Cells were seeded in 6-well plates, treated and incubated with 10 µM EdU for 1 h at the end of treatment. Cells were harvested by trypsinization and labelled using the Click-iT Plus EdU Alexa Fluor 647 Flow Cytometry Assay Kit (Invitrogen) according to the manufacturer’s instructions. For the analysis of DSB levels, cells were then stained protected from light with γH2AX primary antibody (Cell Signaling, 9718S, 1:200) in 1% BSA in PBS for 1 h at room temperature, washed once and incubated for 30 min with Alexa Fluor 488-conjugated goat anti-rabbit secondary antibody (Molecular Probes/Thermo Fisher, A11034, 1:500) in 1% BSA in PBS. For DAPI staining, cell pellets were resuspended in 1 μg/mL DAPI solution in PBS and incubated for 10 min. Cells were washed in PBS and analysed immediately after staining on Cytoflex LX (Beckman Coulter), using CytExpert version 2.3 (Beckman Coulter) for data collection. Post-acquisition analysis was performed in FlowJo software version 10 (BD Biosciences).

Plasmids and site-directed mutagenesis

Vectors for bacterial expression of full-length human HPF1 and PARP1 with N-terminal FLAG or YFP tags were previously described27. Mammalian expression vectors encoding FLAG-HPF1 E284A and YFP-PARP1 ΔHD29, pmEGFP-PARP110, and FLAG-APLF63 were generated previously. PARP1 point mutations were introduced through site-directed mutagenesis PCR using the QuickChange Lightning kit (Agilent). The primers used to introduce these mutations are listed in Supplementary Table 3.


The cells were lysed with Triton-X100 lysis buffer (50 mM Tris-HCl pH 8.0, 100 mM NaCl, 1% Triton X-100) supplemented with 5 mM MgCl2, protease and phosphatase inhibitors (Roche), Olaparib (Cayman Chemical, 1 μM for U2OS and 2 μM for 293T cells) and 1 μM PARG inhibitor PDD00017273 (Sigma-Aldrich, 1 μM for U2OS and 2 μM for 293T cells) at 4 °C. The lysates were incubated with 0.1% Benzonase (Sigma-Aldrich) for 30 min at 4 °C and rotating at 20 rpm, centrifuged at 18,400g for 15 min, and the supernatants were collected. Protein concentrations were analysed by Bradford Protein Assay (Bio-Rad). Proteins were boiled in 1x NuPAGE LDS sample buffer (Invitrogen) with TCEP (Sigma-Aldrich), resolved on NuPAGE Novex 4–12% Bis-Tris gels (Invitrogen), and transferred onto nitrocellulose membranes (Bio-Rad) using Trans-Blot Turbo Transfer System (Bio-Rad). The membranes were blocked in PBS buffer with 0.1% Tween 20 and 5% non-fat dried milk for 1 h at room temperature and incubated overnight with primary antibodies at 4 °C, followed by 1 h incubation with peroxidase-conjugated secondary anti-mouse (Agilent, P0447, 1:2000) or anti-rabbit (Agilent, P0399, 1:2000) antibodies at room temperature. Blots were developed using ECL (Invitrogen) and analysed by exposing to films.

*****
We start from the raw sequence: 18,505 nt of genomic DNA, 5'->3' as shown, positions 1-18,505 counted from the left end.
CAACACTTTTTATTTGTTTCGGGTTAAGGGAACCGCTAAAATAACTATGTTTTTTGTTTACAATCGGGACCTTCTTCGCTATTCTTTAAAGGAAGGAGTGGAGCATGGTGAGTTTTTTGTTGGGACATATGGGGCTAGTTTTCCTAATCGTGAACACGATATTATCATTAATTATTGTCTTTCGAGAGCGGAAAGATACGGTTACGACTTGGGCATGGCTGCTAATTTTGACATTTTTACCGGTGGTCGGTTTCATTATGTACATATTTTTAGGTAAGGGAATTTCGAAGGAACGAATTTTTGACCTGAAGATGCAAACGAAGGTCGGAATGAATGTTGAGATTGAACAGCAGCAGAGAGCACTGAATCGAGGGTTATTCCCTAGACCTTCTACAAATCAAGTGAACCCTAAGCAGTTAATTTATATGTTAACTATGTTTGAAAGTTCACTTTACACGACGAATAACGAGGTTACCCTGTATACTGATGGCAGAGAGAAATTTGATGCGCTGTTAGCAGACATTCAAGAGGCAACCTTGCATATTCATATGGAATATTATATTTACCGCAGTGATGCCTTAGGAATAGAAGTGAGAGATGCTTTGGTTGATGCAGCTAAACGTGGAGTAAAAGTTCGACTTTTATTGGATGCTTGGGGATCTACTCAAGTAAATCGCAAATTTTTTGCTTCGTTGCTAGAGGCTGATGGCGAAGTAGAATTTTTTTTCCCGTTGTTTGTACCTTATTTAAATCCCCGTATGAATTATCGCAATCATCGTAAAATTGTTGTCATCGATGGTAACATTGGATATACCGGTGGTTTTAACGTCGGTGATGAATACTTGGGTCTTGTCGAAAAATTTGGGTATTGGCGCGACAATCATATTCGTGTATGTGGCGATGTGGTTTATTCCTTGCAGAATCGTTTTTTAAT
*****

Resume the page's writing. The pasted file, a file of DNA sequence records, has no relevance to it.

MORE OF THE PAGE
The following primary antibodies were used: mouse anti-BRCA1 (EMD Millipore, OP92, 1:1000), mouse anti-BRCA2 (EMD Millipore, OP95, 1:500), rabbit anti-tubulin (Abcam, ab6046, 1:10,000), rabbit anti-Pan ADPr binding reagent (EMD Millipore, MABE1016, 1:1500), rabbit anti-ARH3 (Atlas Antibodies, HPA027104, 1:1000), rabbit anti-γH2AX (Abcam, ab2893, 1:2000), rabbit anti-H2AX (Cell Signaling, 7631S, 1:1000), rabbit anti-H3 (EMD Millipore, 07-690, 1:50,000), rabbit anti-PARP1 (Abcam, ab32138, 1:5000), rabbit anti-H3S10P (Abcam, ab5176, 1:2000), rabbit anti-Poly/mono ADPr (Cell Signaling, 83732S, 1:1000), rabbit anti-HPF1 (DC Biosciences, custom-made against peptide RELPETDADLKRIC, 1:250 or custom-made published previously27, 1:1000), rabbit anti-GFP (Abcam, ab290, 1:5000) and mouse anti-FLAG (Sigma-Aldrich, A8592-1MG, 1:50,000).

In vivo ADP-ribosylation assay

The 293T cells were transiently transfected with the indicated constructs using Polyfect Transfection Reagent (Qiagen) according to the Qiagen Quick-Start protocol or were left untransfected. For PARP1/PARP2 inhibitor titration experiments, 24 h after transfection, cells were treated with an inhibitor (Olaparib or Talazoparib) or equivalent amount of DMSO for 12 h. To induce DNA damage, the cells were washed once with DPBS and treated with 2 mM H2O2 in DPBS for 10 min, or treated with 0.1% MMS in complete DMEM for 30 min.

In vitro ADP-ribosylation assay